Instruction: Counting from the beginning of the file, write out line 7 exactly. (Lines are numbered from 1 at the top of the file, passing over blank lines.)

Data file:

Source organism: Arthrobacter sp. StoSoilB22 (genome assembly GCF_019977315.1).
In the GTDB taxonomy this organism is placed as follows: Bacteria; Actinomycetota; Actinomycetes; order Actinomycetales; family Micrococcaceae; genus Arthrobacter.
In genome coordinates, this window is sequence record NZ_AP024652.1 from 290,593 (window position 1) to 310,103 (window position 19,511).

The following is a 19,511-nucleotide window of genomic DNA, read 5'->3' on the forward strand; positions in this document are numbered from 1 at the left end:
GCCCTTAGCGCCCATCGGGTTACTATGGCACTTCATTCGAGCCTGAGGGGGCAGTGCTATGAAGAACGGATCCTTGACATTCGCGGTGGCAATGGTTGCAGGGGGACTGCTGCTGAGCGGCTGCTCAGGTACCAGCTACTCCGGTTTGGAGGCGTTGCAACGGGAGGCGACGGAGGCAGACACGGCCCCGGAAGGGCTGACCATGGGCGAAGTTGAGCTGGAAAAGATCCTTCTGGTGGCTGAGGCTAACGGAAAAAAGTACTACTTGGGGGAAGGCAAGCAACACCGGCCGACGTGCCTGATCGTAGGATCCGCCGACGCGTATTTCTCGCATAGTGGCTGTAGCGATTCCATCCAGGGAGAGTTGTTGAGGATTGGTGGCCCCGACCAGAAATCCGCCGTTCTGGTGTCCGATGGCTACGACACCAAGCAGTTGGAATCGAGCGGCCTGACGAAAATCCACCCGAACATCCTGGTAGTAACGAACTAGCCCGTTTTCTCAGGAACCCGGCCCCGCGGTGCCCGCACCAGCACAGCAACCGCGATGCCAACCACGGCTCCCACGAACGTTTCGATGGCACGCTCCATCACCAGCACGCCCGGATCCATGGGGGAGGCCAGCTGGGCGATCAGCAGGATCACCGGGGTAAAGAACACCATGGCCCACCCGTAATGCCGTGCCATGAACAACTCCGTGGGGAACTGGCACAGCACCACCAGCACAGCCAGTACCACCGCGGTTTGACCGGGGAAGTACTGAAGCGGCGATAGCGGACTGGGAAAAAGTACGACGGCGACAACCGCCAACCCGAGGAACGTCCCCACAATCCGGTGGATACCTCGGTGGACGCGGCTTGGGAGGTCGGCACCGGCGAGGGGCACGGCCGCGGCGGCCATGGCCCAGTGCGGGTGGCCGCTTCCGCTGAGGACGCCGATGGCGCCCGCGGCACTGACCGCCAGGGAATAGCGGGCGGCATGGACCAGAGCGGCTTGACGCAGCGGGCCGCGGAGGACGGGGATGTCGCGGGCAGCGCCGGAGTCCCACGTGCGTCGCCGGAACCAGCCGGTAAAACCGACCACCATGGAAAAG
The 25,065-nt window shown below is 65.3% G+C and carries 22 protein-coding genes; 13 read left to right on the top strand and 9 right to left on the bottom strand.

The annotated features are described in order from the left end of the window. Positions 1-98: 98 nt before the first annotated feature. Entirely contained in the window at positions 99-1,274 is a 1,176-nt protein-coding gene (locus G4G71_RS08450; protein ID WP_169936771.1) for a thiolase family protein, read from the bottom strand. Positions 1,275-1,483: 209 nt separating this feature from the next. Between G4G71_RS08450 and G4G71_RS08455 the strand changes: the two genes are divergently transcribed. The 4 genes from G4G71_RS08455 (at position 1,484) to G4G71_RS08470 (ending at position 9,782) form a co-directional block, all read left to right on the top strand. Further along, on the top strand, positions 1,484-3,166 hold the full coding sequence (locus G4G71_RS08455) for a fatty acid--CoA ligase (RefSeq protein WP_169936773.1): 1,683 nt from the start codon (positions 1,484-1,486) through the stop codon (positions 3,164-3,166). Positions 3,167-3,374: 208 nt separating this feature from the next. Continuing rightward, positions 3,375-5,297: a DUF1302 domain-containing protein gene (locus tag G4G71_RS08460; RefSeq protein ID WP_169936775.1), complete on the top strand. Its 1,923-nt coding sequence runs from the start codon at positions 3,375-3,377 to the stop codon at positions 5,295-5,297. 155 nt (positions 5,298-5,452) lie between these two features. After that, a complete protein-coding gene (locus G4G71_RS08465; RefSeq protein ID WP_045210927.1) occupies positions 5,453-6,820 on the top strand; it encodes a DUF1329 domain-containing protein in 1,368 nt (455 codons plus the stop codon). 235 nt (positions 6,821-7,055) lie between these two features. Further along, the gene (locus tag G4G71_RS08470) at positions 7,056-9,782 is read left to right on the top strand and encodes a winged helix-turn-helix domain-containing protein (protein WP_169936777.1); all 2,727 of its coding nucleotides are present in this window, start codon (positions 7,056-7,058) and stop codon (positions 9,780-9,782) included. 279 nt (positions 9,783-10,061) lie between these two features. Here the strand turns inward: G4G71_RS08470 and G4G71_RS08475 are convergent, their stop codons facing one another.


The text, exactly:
The annotated features are described in order from the left end of the window. Positions 1-98: 98 nt before the first annotated feature. Entirely contained in the window at positions 99-1,274 is a 1,176-nt protein-coding gene (locus G4G71_RS08450; protein ID WP_169936771.1) for a thiolase family protein, read from the bottom strand. Positions 1,275-1,483: 209 nt separating this feature from the next. Between G4G71_RS08450 and G4G71_RS08455 the strand changes: the two genes are divergently transcribed. The 4 genes from G4G71_RS08455 (at position 1,484) to G4G71_RS08470 (ending at position 9,782) form a co-directional block, all read left to right on the top strand. Further along, on the top strand, positions 1,484-3,166 hold the full coding sequence (locus G4G71_RS08455) for a fatty acid--CoA ligase (RefSeq protein WP_169936773.1): 1,683 nt from the start codon (positions 1,484-1,486) through the stop codon (positions 3,164-3,166). Positions 3,167-3,374: 208 nt separating this feature from the next. Continuing rightward, positions 3,375-5,297: a DUF1302 domain-containing protein gene (locus tag G4G71_RS08460; RefSeq protein ID WP_169936775.1), complete on the top strand. Its 1,923-nt coding sequence runs from the start codon at positions 3,375-3,377 to the stop codon at positions 5,295-5,297. 155 nt (positions 5,298-5,452) lie between these two features. After that, a complete protein-coding gene (locus G4G71_RS08465; RefSeq protein ID WP_045210927.1) occupies positions 5,453-6,820 on the top strand; it encodes a DUF1329 domain-containing protein in 1,368 nt (455 codons plus the stop codon). 235 nt (positions 6,821-7,055) lie between these two features. Further along, the gene (locus tag G4G71_RS08470) at positions 7,056-9,782 is read left to right on the top strand and encodes a winged helix-turn-helix domain-containing protein (protein WP_169936777.1); all 2,727 of its coding nucleotides are present in this window, start codon (positions 7,056-7,058) and stop codon (positions 9,780-9,782) included. 279 nt (positions 9,783-10,061) lie between these two features. Here the strand turns inward: G4G71_RS08470 and G4G71_RS08475 are convergent, their stop codons facing one another.